Sunday, January 20, 2008

What to Do - and Not Do Regarding Kids and Your Divorce

Paul Wanio, PhD, LMFT

Once you've had the initial conversation telling your children about the impending separation or divorce, your responsibilities are far from over. There must be a continuous open dialogue as questions and issues come up. Some of the most important concepts to discuss with your child are:

[ ] Answer questions appropriately and compassionately, and show
optimism. ("Things may be difficult now, but they will get better,
one day at a time.")

[ ] Avoid any unnecessary questioning or probing regarding the other
parent's life, or talk that would create loyalty conflicts for your child.
(Example: "I don't want you to feel like you're betraying your
father/mother or like you're spying, but tell me....")

[ ] To control your child, never say that you are leaving or that because
of your child's misbehavior is why the other parent left. And never use
fear as a method of discipline or control. (Negative consequences? Yes.
Fear? No.)

[ ] Be careful not to give hope of reconciliation to your child. This only
prolongs confusion, plays havoc with your child's emotions and may lead
to more behavior problems.

[ ] Don't "label" your child (a liar, brat, bad, problemed) or say, "You're just like
your mother/father." Children tend to become what they are labeled,
or fear that if they are "just like Mom/Dad," then maybe you could leave
them too.

[ ] If you are moving to a new home with your child, walk around the
neighborhood together, talk and show him/her where everything is. If you
do not have custody, show your child where he/she can have a special
place or room to put belongings when staying over. A sense of belonging
is important in both homes.

[ ] Create a new family context and concept. ("I know that's how it use to be
when Mommy and Daddy were together, but things are different now and
here is what I want....")

[ ] Explain how your child is now part of two house-holds or families and what
some of the positive aspects to this can be (more friends, double holiday
celebrations, new experiences, less fighting, etc.). Explain your system
of doing things while conveying respect for compliance with the other
parent's way of doing things. Mutual support is better than undermining
each other as parents. You can work out disagreements with the other
parent in private.

[ ] Be careful not to introduce too many changes at once or too quickly.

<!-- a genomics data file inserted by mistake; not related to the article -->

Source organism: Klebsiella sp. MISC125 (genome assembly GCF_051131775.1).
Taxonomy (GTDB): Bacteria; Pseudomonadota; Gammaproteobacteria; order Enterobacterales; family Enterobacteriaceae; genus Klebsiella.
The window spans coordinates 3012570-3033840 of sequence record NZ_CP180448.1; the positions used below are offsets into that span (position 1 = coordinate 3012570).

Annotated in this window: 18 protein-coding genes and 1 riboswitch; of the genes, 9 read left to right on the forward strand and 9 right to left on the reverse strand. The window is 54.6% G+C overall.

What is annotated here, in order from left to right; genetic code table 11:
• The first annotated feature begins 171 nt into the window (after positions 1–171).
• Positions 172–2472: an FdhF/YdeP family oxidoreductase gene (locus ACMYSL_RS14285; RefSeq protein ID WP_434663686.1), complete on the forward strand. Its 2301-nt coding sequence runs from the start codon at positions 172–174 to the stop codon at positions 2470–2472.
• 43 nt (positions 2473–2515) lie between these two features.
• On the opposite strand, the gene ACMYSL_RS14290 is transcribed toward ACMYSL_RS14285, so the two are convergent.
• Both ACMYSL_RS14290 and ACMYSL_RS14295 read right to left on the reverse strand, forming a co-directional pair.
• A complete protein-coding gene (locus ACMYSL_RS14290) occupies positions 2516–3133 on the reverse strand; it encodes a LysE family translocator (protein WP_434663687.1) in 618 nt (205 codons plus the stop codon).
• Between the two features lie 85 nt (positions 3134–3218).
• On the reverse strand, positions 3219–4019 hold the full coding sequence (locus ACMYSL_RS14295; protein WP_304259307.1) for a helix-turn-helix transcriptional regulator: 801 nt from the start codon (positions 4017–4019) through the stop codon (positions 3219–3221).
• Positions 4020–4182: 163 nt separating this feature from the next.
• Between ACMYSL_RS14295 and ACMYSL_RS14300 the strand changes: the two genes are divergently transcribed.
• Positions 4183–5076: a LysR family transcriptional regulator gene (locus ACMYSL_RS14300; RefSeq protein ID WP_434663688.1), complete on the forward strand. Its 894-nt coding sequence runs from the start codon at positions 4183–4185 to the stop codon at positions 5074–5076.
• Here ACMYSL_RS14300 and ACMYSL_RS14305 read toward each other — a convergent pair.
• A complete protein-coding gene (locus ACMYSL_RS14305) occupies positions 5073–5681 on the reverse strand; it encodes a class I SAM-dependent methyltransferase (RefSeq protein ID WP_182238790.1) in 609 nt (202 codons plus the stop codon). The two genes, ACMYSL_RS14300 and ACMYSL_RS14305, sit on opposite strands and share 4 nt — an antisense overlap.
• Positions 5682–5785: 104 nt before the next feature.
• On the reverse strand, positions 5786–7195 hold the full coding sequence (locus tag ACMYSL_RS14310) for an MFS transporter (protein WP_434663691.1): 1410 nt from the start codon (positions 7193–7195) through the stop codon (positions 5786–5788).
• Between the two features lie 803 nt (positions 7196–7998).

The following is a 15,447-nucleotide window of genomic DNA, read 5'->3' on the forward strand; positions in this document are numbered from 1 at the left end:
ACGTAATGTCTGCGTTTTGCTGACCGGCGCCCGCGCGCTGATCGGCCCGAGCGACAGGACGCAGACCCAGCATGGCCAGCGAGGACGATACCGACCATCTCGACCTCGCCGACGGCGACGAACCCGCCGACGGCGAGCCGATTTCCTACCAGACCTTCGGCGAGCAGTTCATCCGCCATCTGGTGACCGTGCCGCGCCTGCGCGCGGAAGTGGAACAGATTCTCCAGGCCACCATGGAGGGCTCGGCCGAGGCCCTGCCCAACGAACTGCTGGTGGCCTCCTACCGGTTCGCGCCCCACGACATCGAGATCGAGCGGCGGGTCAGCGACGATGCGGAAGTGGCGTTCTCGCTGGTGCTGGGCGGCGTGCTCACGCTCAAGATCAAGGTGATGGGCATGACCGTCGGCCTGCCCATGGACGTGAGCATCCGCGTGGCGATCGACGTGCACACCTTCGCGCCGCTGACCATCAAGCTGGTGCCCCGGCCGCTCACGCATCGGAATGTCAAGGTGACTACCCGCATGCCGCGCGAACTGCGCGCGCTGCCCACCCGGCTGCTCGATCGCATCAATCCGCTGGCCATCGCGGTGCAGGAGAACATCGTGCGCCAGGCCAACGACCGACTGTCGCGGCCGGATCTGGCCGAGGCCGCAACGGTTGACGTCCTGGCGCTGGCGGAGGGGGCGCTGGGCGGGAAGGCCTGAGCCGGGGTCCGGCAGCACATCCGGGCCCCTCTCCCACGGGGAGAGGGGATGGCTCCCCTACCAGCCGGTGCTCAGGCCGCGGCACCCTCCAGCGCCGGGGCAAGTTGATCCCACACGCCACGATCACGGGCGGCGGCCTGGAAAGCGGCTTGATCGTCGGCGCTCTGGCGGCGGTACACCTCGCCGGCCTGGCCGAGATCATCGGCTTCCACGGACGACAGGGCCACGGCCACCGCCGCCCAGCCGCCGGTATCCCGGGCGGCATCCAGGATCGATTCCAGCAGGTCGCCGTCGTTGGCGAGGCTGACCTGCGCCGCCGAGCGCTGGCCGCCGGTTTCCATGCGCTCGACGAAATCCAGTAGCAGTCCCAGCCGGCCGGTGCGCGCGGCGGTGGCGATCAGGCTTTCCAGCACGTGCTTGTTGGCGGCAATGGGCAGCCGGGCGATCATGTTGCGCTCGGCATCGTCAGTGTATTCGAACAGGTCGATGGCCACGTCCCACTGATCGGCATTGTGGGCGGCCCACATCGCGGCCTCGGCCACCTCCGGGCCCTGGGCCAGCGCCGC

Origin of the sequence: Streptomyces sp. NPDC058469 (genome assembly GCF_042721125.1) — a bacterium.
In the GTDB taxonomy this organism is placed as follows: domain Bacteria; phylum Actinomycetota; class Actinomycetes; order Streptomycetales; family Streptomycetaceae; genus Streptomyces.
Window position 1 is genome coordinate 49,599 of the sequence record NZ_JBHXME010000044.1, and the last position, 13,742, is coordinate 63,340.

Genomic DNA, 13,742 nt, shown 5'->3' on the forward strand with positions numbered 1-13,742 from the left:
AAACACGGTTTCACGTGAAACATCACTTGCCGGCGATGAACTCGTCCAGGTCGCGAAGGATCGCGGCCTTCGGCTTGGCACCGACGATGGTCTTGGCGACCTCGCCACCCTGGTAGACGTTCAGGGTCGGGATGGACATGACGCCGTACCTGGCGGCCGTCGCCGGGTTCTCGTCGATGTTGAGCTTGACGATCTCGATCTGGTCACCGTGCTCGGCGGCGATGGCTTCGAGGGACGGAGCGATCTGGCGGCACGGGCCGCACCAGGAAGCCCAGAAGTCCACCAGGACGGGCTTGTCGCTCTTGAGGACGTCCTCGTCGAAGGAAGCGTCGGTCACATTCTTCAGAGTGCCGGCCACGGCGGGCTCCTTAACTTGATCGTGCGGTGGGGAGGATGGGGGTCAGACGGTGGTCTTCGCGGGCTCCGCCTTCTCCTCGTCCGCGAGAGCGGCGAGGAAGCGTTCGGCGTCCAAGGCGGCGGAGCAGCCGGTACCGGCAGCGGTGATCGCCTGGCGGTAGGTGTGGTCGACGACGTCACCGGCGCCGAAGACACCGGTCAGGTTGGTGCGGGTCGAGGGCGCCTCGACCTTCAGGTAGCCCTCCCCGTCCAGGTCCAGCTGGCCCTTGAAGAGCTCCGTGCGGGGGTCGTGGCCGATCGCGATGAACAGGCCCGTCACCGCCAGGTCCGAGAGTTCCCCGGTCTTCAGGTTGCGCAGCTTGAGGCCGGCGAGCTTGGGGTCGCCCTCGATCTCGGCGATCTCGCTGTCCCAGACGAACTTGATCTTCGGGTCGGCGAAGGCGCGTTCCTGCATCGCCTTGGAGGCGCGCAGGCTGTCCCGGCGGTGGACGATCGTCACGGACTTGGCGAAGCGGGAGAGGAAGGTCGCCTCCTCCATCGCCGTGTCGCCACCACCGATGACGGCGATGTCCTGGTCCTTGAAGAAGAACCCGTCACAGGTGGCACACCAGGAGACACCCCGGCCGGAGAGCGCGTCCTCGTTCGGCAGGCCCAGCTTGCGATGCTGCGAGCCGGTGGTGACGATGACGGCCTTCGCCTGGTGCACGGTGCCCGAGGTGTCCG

Stability is important.

[ ] Encourage communication between your child and the other parent
without pushing it, especially if you sense a problem between them that
needs to be talked about. At times, you may have to speak up on your
child's behalf.
[ ] Allow some privacy and "alone time" for your child to just be by him/herself.

[ ] Do your part in your child's being available and on time for any appointments
with the other parent. If a schedule change must be made, be sure that
the appropriate parent and your child is notified as soon as possible to
avoid anyone feeling slighted or rejected.

[ ] Do not try to punish the other parent by putting him/her down or by
creating problems regarding "visitation." If you are angry, attempt other
ways of handling it. In trying to punish each other, parents usually
end up hurting their child far worse then the other parent. Attempt to
discuss, cooperatively, any problems regarding visitations or child rearing
issues without putting your child in the middle.

[ ] It is important for both parents to be parents and not for one to be
the "disciplinarian" and the other the "entertainer." Or, don't allow one
parent to be the"good guy" and one the "bad guy."

[ ] Allow your child to brag about or build up the other parent even if you know
it to be an exaggeration or even untrue. If it is important for you to set
your child straight on certain matters regarding the other parent, do so gently
and kindly. The truth may be difficult for your child to live with and may
feel quite threatening. Your child needs time to "see" matters clearly.
Don't force it the issue. A neutral position may be to simply say, "You really
love your Mother/Father, don't you?" Or, "I don't know if I like your
Mother/Father taking you to __________ , but it sounds like you had a real
good time and I'm glad."
* * *

C. Paul Wanio, PhD, LMFT, is a psychotherapist in private practice in Lake Worth and Boca Raton, FL. He can be reached at He is also a contributor to the new ebook, How Do I Tell the Kids about the Divorce? A Create-a-Storybook™ Guide to Preparing Your Children -- with Love! by Rosalind Sedacca, CCT. To learn more, go to For additional articles on child-centered divorce, visit

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